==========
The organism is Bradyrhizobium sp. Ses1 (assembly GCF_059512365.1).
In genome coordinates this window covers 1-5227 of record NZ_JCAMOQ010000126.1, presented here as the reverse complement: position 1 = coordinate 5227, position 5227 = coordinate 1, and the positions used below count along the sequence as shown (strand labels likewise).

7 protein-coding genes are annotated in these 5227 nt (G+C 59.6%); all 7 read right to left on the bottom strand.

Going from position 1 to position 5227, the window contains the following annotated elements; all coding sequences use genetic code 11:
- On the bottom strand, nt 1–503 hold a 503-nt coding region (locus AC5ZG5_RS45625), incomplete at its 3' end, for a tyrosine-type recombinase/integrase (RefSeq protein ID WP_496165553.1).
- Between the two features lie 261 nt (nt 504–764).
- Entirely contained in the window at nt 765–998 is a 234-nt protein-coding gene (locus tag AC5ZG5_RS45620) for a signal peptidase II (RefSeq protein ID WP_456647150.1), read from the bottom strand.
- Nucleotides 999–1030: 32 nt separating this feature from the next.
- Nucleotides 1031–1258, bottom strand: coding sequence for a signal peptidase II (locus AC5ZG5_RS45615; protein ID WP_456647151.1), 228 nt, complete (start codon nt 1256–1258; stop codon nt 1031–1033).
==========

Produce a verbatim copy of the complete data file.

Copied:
The organism is Bradyrhizobium sp. Ses1 (assembly GCF_059512365.1).
In genome coordinates this window covers 1-5227 of record NZ_JCAMOQ010000126.1, presented here as the reverse complement: position 1 = coordinate 5227, position 5227 = coordinate 1, and the positions used below count along the sequence as shown (strand labels likewise).

7 protein-coding genes are annotated in these 5227 nt (G+C 59.6%); all 7 read right to left on the bottom strand.

Going from position 1 to position 5227, the window contains the following annotated elements; all coding sequences use genetic code 11:
- On the bottom strand, nt 1–503 hold a 503-nt coding region (locus AC5ZG5_RS45625), incomplete at its 3' end, for a tyrosine-type recombinase/integrase (RefSeq protein ID WP_496165553.1).
- Between the two features lie 261 nt (nt 504–764).
- Entirely contained in the window at nt 765–998 is a 234-nt protein-coding gene (locus tag AC5ZG5_RS45620) for a signal peptidase II (RefSeq protein ID WP_456647150.1), read from the bottom strand.
- Nucleotides 999–1030: 32 nt separating this feature from the next.
- Nucleotides 1031–1258, bottom strand: coding sequence for a signal peptidase II (locus AC5ZG5_RS45615; protein ID WP_456647151.1), 228 nt, complete (start codon nt 1256–1258; stop codon nt 1031–1033).